Uterine polyps are growths that occur in the endometrium, the inner lining of the uterus (the organ in which a fetus grows). That’s why, sometimes they are called endometrial polyps.
Such polyps are formed by the overgrowth of endometrial tissue. They are attached to the endometrium by a thin stalk or a broad base and extend inward into the uterus. The polyps may be round or oval, and range in size from a few millimeters (the size of a sesame seed) to a few centimeters (the size of a golf ball), or larger. There may be one or several polyps present.
These polyps are usually benign (noncancerous), but they may cause problems with periods (menstruation) or the ability to have children (fertility).
Uterine polyps are known to cause irregular vaginal bleeding. This may lead to the following symptoms:
• spotting or bleeding between periods
• unusual vaginal discharge
• heavier menstruation
• bleeding after menopause
• menstrual-like cramps or pain
While these symptoms may be related to uterine polyps, it’s important to rule out uterine cancer. Cancerous tumors may also cause pelvic pressure or pain.
Some people with such polyps may not have any symptoms. Instead, the growths may be incidental findings when ruling out other conditions.
The exact reason that polyps form is unknown, but swings in hormone levels may be a factor. Estrogen, which plays a role in causing the endometrium to thicken each month, also appears to be linked to the growth of uterine polyps.
Risk Factors –
Uterine polyps are more likely to develop in women who are between 40 and 50 years old than in younger women. These polyps can occur after menopause but rarely occur in women under 20 years old.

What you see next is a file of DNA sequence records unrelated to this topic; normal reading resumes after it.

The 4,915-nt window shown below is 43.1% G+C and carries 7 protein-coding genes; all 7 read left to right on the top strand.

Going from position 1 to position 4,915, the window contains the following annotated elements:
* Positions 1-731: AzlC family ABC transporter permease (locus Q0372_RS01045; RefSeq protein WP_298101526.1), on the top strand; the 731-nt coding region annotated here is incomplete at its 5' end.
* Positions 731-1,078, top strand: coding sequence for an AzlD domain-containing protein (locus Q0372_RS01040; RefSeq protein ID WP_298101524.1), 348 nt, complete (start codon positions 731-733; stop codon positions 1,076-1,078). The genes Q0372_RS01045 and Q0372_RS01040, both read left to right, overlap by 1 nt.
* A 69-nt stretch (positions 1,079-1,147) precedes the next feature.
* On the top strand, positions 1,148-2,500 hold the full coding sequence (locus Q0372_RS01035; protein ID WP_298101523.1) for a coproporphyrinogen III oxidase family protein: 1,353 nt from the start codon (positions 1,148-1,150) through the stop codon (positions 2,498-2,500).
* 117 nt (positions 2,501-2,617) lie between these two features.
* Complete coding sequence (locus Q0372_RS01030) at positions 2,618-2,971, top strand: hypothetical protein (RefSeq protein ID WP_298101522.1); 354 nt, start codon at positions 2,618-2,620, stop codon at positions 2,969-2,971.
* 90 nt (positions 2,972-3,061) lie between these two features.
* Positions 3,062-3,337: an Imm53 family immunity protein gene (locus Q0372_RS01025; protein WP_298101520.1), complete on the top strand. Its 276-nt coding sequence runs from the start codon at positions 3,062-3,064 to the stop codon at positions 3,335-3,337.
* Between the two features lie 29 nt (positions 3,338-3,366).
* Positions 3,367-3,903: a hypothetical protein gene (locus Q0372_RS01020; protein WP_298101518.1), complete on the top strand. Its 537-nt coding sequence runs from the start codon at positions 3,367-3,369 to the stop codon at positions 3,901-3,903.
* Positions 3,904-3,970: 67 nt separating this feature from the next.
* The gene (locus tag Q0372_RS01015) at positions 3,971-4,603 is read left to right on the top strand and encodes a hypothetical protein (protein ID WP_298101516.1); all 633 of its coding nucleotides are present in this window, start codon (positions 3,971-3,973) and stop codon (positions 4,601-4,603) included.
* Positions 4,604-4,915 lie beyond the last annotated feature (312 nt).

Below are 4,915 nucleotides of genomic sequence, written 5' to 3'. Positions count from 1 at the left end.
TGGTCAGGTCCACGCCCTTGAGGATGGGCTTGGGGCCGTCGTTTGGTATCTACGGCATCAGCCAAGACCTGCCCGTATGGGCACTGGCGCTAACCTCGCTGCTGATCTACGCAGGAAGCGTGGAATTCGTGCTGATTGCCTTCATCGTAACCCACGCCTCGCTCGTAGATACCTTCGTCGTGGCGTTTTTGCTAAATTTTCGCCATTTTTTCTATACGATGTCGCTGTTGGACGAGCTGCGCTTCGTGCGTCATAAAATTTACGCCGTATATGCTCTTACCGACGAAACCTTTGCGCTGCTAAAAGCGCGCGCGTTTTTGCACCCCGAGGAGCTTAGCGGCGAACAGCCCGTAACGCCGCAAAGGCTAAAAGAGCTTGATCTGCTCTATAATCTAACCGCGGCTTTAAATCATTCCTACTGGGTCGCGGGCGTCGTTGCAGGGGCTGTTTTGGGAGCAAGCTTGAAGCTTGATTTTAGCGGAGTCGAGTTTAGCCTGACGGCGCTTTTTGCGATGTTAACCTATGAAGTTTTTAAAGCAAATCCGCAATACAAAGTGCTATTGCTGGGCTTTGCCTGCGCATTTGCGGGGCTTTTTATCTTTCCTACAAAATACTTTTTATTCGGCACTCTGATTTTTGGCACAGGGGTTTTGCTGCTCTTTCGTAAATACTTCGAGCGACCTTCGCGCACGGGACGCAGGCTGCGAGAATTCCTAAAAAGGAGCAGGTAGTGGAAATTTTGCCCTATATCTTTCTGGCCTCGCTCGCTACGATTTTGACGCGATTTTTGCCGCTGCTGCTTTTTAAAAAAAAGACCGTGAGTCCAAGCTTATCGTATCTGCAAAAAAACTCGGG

Other factors that may increase the risk for uterine polyps are:
• Tamoxifen, a treatment for breast cancer
• Postmenopausal hormone replacement therapy
• Family history of Lynch syndrome or Cowden syndrome
Most uterine polyps aren’t cancer. But some might turn into cancer later on. The chances of that happening are higher if you’ve gone through menopause.
These polyps might be associated with infertility. If you have uterine polyps and you’re unable to have children, removal of the polyps might allow you to become pregnant, but the data are inconclusive.
If your doctor suspects you have polyps, he or she might perform one of the following –
• Transvaginal ultrasound
• Endometrial Biopsy
For treatment, your doctor might recommend –
• Watchful waiting.
Small polyps without symptoms might resolve on their own. Treatment of small polyps is unnecessary unless you’re at risk of uterine cancer.
Certain hormonal medications, including progestins and gonadotropin-releasing hormone agonists, may lessen symptoms of the polyp. But taking such medications is usually a short-term solution at best — symptoms typically recur once you stop taking the medicine.
• Surgical removal.
▪︎ Curettage – This may be performed along with hysteroscopy. While using the hysteroscope to look at the interior of the uterus, the doctor uses a curette to scrape the lining and remove any polyps. The polyps may be sent to a laboratory to determine whether they are benign or cancerous.
▪︎ Additional surgery may be necessary if a polyp cannot be removed using other methods, or if the polyps are cancerous. A hysterectomy, a surgical procedure in which the entire uterus is removed, may be necessary in cases where cancer cells are found in the uterine polyps.
Rarely, uterine polyps can recur. If they do, you might need more treatment.
There is no way to prevent uterine polyps. It’s important to have regular gynecological checkups. Risk factors such as obesity, high blood pressure, or taking tamoxifen to treat breast cancer may increase the chance of developing polyps. Uterine polyps sometimes return after treatment, and additional treatment may be necessary.
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